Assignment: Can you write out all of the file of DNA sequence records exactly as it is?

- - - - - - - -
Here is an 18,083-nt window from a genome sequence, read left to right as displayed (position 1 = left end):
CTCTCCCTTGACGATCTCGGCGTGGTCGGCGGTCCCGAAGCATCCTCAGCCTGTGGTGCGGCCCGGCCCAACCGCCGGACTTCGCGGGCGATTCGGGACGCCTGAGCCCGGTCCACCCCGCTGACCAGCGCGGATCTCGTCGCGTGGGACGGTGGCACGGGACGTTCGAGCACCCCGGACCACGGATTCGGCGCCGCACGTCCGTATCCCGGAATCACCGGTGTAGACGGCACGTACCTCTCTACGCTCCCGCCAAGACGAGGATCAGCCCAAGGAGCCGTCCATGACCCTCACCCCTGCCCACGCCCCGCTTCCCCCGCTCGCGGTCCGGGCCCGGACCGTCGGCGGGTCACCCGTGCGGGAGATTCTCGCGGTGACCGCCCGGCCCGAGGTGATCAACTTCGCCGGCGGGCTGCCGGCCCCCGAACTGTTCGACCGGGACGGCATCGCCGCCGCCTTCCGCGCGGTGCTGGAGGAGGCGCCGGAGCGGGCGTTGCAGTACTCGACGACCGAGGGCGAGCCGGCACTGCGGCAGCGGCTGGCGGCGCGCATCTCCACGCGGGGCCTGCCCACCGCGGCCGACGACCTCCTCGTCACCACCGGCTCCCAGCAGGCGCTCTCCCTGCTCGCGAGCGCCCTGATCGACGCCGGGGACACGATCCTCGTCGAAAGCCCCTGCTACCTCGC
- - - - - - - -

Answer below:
Here is an 18,083-nt window from a genome sequence, read left to right as displayed (position 1 = left end):
CTCTCCCTTGACGATCTCGGCGTGGTCGGCGGTCCCGAAGCATCCTCAGCCTGTGGTGCGGCCCGGCCCAACCGCCGGACTTCGCGGGCGATTCGGGACGCCTGAGCCCGGTCCACCCCGCTGACCAGCGCGGATCTCGTCGCGTGGGACGGTGGCACGGGACGTTCGAGCACCCCGGACCACGGATTCGGCGCCGCACGTCCGTATCCCGGAATCACCGGTGTAGACGGCACGTACCTCTCTACGCTCCCGCCAAGACGAGGATCAGCCCAAGGAGCCGTCCATGACCCTCACCCCTGCCCACGCCCCGCTTCCCCCGCTCGCGGTCCGGGCCCGGACCGTCGGCGGGTCACCCGTGCGGGAGATTCTCGCGGTGACCGCCCGGCCCGAGGTGATCAACTTCGCCGGCGGGCTGCCGGCCCCCGAACTGTTCGACCGGGACGGCATCGCCGCCGCCTTCCGCGCGGTGCTGGAGGAGGCGCCGGAGCGGGCGTTGCAGTACTCGACGACCGAGGGCGAGCCGGCACTGCGGCAGCGGCTGGCGGCGCGCATCTCCACGCGGGGCCTGCCCACCGCGGCCGACGACCTCCTCGTCACCACCGGCTCCCAGCAGGCGCTCTCCCTGCTCGCGAGCGCCCTGATCGACGCCGGGGACACGATCCTCGTCGAAAGCCCCTGCTACCTCGC